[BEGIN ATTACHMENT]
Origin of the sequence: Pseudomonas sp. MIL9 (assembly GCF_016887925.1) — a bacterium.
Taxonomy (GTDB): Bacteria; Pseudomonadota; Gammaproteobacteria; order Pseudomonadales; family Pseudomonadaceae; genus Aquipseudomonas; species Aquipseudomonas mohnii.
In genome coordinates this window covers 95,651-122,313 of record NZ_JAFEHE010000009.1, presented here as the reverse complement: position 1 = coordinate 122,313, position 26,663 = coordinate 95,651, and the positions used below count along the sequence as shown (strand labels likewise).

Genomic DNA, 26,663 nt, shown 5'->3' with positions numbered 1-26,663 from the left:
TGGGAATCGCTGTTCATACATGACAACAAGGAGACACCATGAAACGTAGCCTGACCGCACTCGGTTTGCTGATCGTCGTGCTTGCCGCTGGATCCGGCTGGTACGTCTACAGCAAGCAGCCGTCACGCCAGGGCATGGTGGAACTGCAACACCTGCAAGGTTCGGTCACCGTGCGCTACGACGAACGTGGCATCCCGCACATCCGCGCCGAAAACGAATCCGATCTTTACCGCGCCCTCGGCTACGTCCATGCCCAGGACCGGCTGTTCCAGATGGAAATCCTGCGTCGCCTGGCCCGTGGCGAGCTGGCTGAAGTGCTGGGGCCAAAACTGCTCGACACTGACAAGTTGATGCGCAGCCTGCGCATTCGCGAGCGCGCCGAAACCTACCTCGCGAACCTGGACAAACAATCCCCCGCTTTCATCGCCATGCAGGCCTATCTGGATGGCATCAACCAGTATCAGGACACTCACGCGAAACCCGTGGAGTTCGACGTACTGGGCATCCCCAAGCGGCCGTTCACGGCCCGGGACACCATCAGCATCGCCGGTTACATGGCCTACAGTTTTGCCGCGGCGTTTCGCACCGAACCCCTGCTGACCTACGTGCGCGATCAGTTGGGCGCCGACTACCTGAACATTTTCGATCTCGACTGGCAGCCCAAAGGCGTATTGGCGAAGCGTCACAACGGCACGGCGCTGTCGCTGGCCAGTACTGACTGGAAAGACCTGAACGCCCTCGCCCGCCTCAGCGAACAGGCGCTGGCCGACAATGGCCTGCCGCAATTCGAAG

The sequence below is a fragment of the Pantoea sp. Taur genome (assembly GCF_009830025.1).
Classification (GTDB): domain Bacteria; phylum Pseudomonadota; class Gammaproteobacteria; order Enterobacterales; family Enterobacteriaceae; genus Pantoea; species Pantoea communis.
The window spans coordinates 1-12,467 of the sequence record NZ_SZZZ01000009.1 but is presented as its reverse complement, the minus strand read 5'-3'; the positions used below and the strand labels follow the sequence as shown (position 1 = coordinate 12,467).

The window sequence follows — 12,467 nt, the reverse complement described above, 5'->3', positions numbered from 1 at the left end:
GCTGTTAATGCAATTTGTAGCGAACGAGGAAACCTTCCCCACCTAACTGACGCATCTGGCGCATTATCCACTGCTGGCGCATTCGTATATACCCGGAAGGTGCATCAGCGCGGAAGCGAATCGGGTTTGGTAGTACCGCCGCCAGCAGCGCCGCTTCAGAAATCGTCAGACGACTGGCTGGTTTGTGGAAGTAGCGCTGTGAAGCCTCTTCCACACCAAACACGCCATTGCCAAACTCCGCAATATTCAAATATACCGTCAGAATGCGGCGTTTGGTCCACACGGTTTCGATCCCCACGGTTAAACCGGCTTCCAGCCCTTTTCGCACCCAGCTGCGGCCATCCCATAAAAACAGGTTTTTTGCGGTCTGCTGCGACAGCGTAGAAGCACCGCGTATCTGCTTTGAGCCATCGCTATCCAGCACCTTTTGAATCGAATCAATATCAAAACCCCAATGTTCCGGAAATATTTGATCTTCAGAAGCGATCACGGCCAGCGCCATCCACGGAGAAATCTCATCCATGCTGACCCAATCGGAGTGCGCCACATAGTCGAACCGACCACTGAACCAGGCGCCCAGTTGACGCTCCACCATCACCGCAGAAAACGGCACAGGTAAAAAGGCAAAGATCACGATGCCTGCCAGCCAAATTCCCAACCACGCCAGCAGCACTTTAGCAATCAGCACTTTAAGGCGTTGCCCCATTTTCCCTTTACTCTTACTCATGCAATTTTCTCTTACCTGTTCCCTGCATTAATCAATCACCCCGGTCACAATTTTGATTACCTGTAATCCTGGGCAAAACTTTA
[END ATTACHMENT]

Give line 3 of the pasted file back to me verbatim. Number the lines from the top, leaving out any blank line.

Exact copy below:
In genome coordinates this window covers 95,651-122,313 of record NZ_JAFEHE010000009.1, presented here as the reverse complement: position 1 = coordinate 122,313, position 26,663 = coordinate 95,651, and the positions used below count along the sequence as shown (strand labels likewise).